I have had plenty of bettas and have always housed them separately. They are not the type of fish you would want to tank with other fish. Now if you are wanting to house them with other fish, make sure they are not the same species or colorful at all. Also a good way to test how your betta would react to being put in a tank with other fish is to get two separate tanks or a tank with split bowls. It makes the two fish feel as if they are in the same tank, but also prevents from them hurting each other. Observe them, if either fish try attacking from behind the glass or showing any alarming territorial or aggressive signals, then its not a good idea. Personally I've done this plenty of times and all of the bettas have gotten aggressive, but its possible I just haven't found the species they are willing to tolerate.


Generally, betas cannot be kept with other fish. I have been told that their individual temperament will determine whether they could get along with other fish; however, since that can only be determined by adding other fish, I would not suggest it.

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    This answer is completely false. I currently have a betta in with 30 other fish and they get along fine. I almost always have a betta in my freshwater tanks. As with any fish, there are species that do no get along.
    – Keltari
    Dec 10, 2013 at 5:26

It is possible, but it will have to be a docile female betta and a bigish tank. Add the female 30 minutes before the other so she can find her territory then add the others and watch for the next week or two to see if there are problems. If there are don't kill the betta instead return it if there's a warranty.

In my fish tank the betta starved the other fish by eating their food, attacked them and completely killed one of my shrimps. Basically in my experience don't even try, but it's your choice.


Thanks for clarifying what betta you want. Last time didn't turn out so well. Anyhow it seems that my research would go along with the 4 rules that I have posted below. I can't tell you if you should have left one betta instead of two because I'd think that you would have had to do more than just one of it. But no you shouldn't have.

  1. Not colorful or resemble a rival colors (guppies)
  2. Not a fin nipper (Tiger barbs are a big NO)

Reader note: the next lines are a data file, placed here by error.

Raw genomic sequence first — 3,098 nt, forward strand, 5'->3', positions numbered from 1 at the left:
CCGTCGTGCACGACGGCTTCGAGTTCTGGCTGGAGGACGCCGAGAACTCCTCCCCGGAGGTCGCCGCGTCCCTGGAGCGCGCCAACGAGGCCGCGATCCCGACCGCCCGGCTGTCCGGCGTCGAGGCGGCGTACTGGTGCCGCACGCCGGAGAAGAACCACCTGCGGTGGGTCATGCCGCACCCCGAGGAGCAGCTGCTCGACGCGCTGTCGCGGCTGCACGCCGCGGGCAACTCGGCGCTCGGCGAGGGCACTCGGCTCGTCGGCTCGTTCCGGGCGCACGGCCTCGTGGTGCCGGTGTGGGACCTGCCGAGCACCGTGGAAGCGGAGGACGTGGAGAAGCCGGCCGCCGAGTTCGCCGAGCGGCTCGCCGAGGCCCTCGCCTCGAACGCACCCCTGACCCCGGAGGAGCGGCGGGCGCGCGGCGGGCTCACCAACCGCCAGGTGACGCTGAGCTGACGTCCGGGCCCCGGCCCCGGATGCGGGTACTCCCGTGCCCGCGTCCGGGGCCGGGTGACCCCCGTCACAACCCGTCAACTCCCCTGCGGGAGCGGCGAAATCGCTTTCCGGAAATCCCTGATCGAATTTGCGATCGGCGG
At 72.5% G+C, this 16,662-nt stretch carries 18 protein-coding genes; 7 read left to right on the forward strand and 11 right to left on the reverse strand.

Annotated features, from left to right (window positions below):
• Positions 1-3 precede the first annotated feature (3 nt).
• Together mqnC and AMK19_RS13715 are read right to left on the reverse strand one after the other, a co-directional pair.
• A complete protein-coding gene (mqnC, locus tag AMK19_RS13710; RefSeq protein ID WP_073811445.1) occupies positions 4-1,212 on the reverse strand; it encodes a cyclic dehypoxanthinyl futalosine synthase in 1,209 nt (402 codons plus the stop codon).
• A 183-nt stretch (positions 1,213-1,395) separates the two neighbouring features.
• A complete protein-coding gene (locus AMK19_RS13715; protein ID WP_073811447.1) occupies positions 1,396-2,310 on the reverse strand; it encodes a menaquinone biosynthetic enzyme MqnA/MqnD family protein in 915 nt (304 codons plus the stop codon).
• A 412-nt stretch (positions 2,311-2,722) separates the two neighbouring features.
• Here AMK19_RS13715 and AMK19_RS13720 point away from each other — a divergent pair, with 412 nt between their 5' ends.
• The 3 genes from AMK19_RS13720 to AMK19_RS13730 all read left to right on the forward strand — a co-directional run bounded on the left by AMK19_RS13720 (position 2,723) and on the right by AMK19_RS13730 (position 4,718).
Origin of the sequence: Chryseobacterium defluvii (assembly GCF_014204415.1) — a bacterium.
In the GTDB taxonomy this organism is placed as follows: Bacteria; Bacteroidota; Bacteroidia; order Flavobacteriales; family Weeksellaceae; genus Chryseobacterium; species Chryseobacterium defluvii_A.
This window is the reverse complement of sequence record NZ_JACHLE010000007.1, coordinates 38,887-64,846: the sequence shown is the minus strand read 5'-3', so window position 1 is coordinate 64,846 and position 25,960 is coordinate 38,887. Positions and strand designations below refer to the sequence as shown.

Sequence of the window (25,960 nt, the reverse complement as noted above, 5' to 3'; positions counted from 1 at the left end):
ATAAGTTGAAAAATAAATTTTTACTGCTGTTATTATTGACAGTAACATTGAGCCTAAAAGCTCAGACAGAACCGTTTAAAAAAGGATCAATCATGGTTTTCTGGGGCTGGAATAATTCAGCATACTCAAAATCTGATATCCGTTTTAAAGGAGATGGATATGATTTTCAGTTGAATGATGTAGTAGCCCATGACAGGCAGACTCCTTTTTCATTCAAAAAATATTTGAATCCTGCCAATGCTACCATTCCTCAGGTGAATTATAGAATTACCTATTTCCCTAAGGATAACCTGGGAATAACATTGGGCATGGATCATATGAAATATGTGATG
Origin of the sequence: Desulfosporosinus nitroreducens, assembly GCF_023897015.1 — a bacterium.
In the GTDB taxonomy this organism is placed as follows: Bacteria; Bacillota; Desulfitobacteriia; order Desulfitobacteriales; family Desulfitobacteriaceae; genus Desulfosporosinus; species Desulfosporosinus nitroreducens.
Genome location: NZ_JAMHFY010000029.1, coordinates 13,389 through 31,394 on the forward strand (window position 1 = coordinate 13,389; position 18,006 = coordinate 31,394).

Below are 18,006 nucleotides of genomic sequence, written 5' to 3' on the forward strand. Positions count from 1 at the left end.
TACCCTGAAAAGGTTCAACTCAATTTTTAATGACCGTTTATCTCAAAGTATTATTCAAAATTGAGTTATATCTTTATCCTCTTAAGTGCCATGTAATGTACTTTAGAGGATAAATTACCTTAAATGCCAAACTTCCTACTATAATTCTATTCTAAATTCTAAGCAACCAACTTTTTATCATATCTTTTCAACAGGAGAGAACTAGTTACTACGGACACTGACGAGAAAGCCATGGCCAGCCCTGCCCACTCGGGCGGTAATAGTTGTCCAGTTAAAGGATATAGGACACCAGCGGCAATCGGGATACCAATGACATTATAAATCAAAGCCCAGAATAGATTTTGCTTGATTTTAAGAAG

3. The right size for the size of the tank (No common plecos in a 10 gallon tank since they get to 2 feet in length)
  4. Lives roughly in the same water conditions. (no brackish/saltwater fish)

Ghost/Red Cherry shrimp Although most ghost shrimp are sold as live food for larger fish such as chiclids, they make great pets and tankmates. Additionally, because their bodies are entirley clear, bettas have a hard time seeing them so they cause any harm. Red cherry shrimp, my favorite invertebrae, is also great tankmate for many reasons. Because they only get up to an inch long, they produce very little to no waste meaning you can have 10 shrimp per gallon.

Cories (Corydoras Catfish) Cories (panda, dwarf, albino, etc) are another great choice for a betta tank. Because cories are bottom feeders while bettas swim at the top levels of the tank, there will rarely be any confrontations regarding territory. Additionally, cories are a peaceful bottom feeder, unlike chinese algae eaters which don't even eat algae but instead on the slime coat of its tankmates. However, cories do best in groups of 4 more so at least 10 gallons is necessary. But with a group, you can enjoy the interactions of a schooling group of fish. Loaches loaches are bottom feeders and basically look like a bigger version of cories. Thus, a larger tank is necessary. In fact some loaches can get as big as 16" (clown loach). However, all types of loaches are peaceful. Otocinclus Catfish Photobucket Otocinclus Catfish, or otos for short, have similar needs as cories but are much more harder to acclimate since mainly because most of them are caught from the wild and have not been bred in an aquarium environment. This causes them to be sensitive to any change in water conditions. However, once your oto survive the first 1-2 weeks, he'll live for a long time provided that the water remains stable and clean.

White Cloud Mountain Minnows White clouds are similar to neon tetras in size and coloration but are more peaceful, hardy, and enjoy cooler water. Their temperature range is between 68-78 degrees but can survive in the 50 degree range. Their hardiness makes them an excellent fish for a beginner and their temperment makes them a great tankmate for a betta. However, the temperature of the aquarium would need to be in the upper 70's (78F) to accomodate the bettas needs and the white cloud's needs. Additionally, similar to the red cherry shrimp, white clouds are easy to breed and are believed to not eat their young.